Programs that work with data in memory are great. However, it's also important to be able to save the data in a file for later use. In Lesson 10, you'll learn how to read from and write to data files. You'll also learn about Python's shelve feature, which is a database-like file that allows for quick and easy access to large amounts of data.

Week 6 Wednesday - Lesson 11

Handling Python Exceptions
Let's face it, our programs sometimes encounter problems as they execute. In object-oriented terms, you'd call this an exception. If the exception isn't handled, the program will crash. In this lesson, you'll learn about Python's exceptions and learn how to handle them to keep the program up and running, even when something unexpected happens.

Week 6 Friday - Lesson 12

GUIs With Tkinter
You'll finish the course by exercising the creative part of your brain again. This time, you'll learn how to create a graphical user interface (GUI) in Python. You'll learn how to display text with labels and get user data with text boxes, buttons, radio buttons, and check boxes. Now you'll be able to integrate all the conceptual material that you learned in the course with an attractive, easy to use interface to make for useful, interactive programs.
Python 2.5 and the IDLE development environment. Both are available as free downloads for the Windows, Linux, or Macintosh operating systems at www.python.org.

Course Details
This course is fully online, you require internet access and an email account. The course duration is 6 weeks, followed by a 2-week period to complete the final exam (online, open book). Lessons are released on Wednesdays and Fridays of each week, for a total of 12. You are not required to be online at any specific time.

In addition to the specific lesson content, there is a discussion board with each lesson and often there is an optional assignment to apply the learning.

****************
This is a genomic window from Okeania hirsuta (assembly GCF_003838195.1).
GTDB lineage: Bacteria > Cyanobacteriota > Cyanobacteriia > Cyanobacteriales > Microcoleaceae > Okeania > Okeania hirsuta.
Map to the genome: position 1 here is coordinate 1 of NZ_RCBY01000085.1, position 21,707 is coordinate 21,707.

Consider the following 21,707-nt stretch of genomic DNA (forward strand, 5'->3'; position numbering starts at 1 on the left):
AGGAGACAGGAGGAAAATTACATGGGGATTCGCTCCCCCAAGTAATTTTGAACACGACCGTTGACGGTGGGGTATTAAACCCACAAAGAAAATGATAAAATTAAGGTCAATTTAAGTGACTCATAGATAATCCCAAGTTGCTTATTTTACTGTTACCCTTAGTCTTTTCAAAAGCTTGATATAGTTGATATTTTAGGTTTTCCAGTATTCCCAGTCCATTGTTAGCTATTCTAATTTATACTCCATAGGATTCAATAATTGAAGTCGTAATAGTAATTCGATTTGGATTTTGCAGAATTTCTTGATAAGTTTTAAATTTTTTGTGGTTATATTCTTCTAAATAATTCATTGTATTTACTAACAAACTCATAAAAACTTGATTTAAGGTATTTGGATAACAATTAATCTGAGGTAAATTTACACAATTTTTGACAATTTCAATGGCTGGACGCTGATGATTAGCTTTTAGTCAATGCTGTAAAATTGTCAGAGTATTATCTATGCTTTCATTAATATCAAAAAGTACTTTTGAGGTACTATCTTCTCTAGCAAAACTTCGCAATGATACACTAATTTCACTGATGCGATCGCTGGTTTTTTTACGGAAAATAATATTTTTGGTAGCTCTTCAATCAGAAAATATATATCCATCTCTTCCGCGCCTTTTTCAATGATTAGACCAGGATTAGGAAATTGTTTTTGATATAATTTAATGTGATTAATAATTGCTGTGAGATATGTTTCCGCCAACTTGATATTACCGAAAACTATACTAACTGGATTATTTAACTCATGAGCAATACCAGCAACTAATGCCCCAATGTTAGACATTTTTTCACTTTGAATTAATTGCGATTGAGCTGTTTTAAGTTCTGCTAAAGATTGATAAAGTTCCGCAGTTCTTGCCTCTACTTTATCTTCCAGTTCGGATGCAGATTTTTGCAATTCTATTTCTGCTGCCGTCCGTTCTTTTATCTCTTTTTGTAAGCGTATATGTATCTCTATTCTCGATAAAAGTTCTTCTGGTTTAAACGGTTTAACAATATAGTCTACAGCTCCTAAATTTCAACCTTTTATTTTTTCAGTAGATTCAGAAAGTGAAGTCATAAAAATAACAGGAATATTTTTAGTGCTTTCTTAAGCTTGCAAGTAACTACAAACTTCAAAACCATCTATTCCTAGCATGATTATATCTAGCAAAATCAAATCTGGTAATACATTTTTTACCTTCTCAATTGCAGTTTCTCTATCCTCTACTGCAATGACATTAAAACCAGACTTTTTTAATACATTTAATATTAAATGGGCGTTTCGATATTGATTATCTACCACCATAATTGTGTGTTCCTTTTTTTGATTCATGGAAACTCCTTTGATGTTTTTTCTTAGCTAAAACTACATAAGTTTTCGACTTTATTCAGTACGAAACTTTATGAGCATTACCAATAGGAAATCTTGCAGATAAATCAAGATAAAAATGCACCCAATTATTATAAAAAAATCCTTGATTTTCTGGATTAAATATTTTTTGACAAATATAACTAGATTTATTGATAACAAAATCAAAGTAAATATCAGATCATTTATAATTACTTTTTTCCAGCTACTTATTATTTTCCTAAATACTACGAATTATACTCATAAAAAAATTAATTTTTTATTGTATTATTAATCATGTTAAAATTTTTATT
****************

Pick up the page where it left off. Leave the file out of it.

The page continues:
Following each lesson, there is a short multiple choice quiz. Your score on these quizzes does not count towards the final mark but completing these helps solidify your learning as well as prepare you for the final exam.

The final exam is an open-book, multiple choice exam and you need to achieve a minimum of 65% on the final exam to pass the course. There is only one opportunity to pass the exam. A certificate of completion from Ed2Go is available for printing immediately upon successful completion of the course and a certificate from the University of Waterloo will be mailed typically 4-6 weeks later.

Certificates
Many of the Ed2Go courses are eligible towards the various online certificates offered by Professional Development.

Choose your course start date:

Sep 11, 2019Oct 16, 2019Nov 13, 2019Dec 11, 2019Jan 15, 2020Feb 12, 2020
Introduction to Python 3 Programming

Introduction to Python 3 Programming

$190 + applicable tax

Enhance your résumé by adding Python to your programming skills! The Python programming language was developed to provide a way to develop code that's easy to create and understand. While Python contains the same basic structures as other languages, it also offers unique functionality that makes your life as a programmer easier. 

This course will show you how to create basic programming structures including decisions and loops. Then you'll move on to more advanced topics such as object-oriented programming with classes and exceptions. In addition, you'll explore unique Python data structures such as tuples and dictionaries. You'll even learn how to create Python programs with graphic elements that range from simple circles and squares to graphical user interface (GUI) objects like buttons and labels. 

Whether you're interested in writing simple scripts, full programs, or graphical user interfaces, this course will give you the tools you need to use Python with skill and confidence.

Week 1 Wednesday - Lesson 1

Welcome to Python!
Two things that make Python attractive are that it's a free download and that it comes with a free development environment, IDLE. In our first lesson, we'll start off right by going on a brief tour of both the language and the environment. You'll see that with IDLE, you can either execute individual statements directly at the interpreter's prompt or save your commands in a program file to be run later. By the end of Lesson 1, you'll be fully prepared to work in IDLE using either method.

Week 1 Friday - Lesson 2

Get Interactive With Variables and User Input